Over the past decade, we’ve done a lot of research into online diaspora communities around the world, covering a variety of cultures and nationalities. Over 10 so far and what we suspect may be, the largest analysis of diaspora communities in the world. As we recently sifted through the data, we found some common elements to all digital diaspora communities.

So how do we do this research? We use a methodology called Netnography, which is taken from the real-world anthropological method called ethnography. Basically, it is the systematic study of a culture. Netnography is a similar process but done entirely online. The term and initial frameworks and yes, even the book, was developed by Robert Kozinets at the Marshall School of Business in California. At sapient.d We apply netnography for digital diaspora research, but also for brand and online reputation analysis, competitor insights and market research. It adds quite an insightful layer to traditional forms of expensive and time-consuming research such as surveys and focus groups.

Commonalities of Digital Diaspora Groups

As we looked at the volumes of data around conversations, lexicology, semiotics, group behaviours and social indicators, we found that many communities share key elements. These serve two primary functions for diaspora communities; 1) to provide key indicators to members of a community for self-identification and group solidarity and 2) to provide a common set of symbols and cultural meanings by which their community can be easily identified by non-communities in their non-origin country of residence and in attracting other diaspora.

Generational Participation: Interestingly, we found that second and third generation diaspora will be more digitally engaged than the first generation. This may be that the first immigrating generation left their country of origin for reasons of distress such as political, conflict or religious. Later generations will be loyal to the country they are born in, but seek a connection to their country of origin.

Symbology (Semiotics): Diaspora communities will seek to use the primary symbols of their origin country across social media and wherever they engage online. Either as an image and often as part of the “handle” or avatar name they use in online forums. For example, Welsh diaspora use the red dragon of Wales, while Scottish will use the Rampant Lion while Indian and Ethiopian diaspora will often use a lion and South Africans will use the springbok. They may also use objects such as the Harp for Irish and a variation of the Spartan helmet for Greeks.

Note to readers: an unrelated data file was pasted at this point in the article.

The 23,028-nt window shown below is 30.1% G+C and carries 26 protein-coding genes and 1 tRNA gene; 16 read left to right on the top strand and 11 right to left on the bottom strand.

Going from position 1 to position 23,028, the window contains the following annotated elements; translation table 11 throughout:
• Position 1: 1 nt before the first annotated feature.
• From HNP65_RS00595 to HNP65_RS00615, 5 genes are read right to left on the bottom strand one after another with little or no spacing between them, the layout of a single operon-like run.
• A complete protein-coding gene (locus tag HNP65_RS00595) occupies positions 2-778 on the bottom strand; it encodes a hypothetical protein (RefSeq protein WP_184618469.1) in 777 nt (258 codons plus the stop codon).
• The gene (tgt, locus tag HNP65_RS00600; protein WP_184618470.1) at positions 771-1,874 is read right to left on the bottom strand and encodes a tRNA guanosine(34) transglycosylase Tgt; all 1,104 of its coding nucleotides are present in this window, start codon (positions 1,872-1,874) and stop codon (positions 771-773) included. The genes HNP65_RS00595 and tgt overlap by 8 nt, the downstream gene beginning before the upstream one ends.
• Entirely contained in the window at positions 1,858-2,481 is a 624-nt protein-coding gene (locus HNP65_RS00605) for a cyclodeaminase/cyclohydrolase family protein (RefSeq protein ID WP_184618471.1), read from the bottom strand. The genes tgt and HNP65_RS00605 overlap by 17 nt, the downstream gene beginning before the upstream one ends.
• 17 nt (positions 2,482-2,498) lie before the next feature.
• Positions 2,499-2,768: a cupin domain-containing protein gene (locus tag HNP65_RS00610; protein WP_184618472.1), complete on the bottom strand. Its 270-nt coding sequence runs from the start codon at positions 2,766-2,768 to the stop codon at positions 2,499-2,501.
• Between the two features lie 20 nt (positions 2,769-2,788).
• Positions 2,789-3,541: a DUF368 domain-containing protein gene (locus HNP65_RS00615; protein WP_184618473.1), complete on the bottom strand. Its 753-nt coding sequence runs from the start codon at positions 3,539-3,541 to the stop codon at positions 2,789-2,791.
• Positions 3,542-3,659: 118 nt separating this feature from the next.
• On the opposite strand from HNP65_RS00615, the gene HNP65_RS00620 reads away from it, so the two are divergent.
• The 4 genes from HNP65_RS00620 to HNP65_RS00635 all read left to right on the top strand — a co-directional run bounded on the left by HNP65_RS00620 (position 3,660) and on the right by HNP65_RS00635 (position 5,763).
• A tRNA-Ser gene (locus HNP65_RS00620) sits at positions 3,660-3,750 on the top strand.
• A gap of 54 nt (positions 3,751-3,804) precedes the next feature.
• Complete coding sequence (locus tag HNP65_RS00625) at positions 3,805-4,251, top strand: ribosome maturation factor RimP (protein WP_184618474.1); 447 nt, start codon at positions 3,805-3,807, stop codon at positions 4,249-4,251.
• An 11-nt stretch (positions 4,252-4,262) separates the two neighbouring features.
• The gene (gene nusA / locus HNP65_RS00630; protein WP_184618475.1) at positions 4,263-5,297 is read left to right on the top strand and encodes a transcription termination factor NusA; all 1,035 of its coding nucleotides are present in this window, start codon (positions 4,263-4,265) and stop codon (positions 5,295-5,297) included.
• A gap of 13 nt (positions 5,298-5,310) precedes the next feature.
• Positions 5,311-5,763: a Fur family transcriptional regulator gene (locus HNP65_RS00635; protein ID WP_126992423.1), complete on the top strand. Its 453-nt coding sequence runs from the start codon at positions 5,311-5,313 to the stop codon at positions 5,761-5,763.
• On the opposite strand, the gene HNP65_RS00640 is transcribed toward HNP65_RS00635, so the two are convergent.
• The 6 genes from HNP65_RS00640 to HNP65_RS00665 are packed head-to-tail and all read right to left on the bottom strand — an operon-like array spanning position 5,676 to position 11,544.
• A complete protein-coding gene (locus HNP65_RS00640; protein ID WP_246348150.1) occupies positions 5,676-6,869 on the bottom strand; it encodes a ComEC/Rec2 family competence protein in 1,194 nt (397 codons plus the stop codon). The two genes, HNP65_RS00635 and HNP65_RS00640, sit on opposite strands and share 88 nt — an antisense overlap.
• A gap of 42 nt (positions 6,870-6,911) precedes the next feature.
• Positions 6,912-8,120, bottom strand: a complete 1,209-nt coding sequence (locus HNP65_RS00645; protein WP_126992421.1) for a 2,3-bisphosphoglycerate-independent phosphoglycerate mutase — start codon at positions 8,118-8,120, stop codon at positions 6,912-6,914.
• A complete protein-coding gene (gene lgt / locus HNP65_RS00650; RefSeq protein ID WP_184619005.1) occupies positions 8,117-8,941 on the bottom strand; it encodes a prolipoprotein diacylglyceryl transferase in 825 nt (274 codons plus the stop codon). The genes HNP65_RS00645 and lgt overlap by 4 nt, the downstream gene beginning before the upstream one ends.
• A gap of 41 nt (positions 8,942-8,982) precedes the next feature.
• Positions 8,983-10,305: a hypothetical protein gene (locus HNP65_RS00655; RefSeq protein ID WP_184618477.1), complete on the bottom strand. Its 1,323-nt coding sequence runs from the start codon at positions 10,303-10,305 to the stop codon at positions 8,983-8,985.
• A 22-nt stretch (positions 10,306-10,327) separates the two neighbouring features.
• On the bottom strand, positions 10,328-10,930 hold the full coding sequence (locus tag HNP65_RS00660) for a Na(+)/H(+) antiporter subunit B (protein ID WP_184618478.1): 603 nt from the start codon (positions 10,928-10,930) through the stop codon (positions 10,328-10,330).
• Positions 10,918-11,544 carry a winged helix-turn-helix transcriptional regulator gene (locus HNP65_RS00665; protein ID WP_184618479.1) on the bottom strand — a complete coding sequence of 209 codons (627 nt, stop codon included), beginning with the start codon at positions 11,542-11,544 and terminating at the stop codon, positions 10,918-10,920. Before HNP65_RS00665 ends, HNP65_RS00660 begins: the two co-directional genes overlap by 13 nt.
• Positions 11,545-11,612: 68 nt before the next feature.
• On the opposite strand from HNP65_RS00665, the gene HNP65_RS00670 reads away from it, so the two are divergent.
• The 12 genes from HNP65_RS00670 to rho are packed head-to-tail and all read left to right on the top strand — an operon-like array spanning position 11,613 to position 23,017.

National Sports Symbolism: We found this in every diaspora community, with the most common sport being soccer, followed by cricket and rugby, then baseball. Diaspora communities will share national team rankings, news of top players and symbols of those teams. Often, sports will play a role in fostering positive dialogues between diaspora communities online.

Music: This is another commonality to diaspora communities. Music sharing platforms such as Spotify, SoundCloud or Apple Music will often have cultural playlists created by diaspora communities and used to connect with citizens in their host or naturalized country. Often times, a diaspora person will create a music video that mixes together their cultural origin music with that most common in their naturalized country.

National Dress: Most countries around the world have some form of national dress such as the sari in India, the vyshyvanka embroidered shirt of Ukraine and the intricately designed shirts and dresses of North American indigenous tribes. Sometimes clothing items are obtained or created by diaspora communities and shared through online image sharing apps such as Instagram, Snap or TikTok.

All of these elements are key parts of what form a cultural group, including language and writing. Understanding digital diaspora communities can help us understand how diaspora engage in their new countries and help countries of origin connect with diaspora communities for economic development such as inward investment and tourism. Such insights can also help in times of international crises when connecting families and seeking aid.

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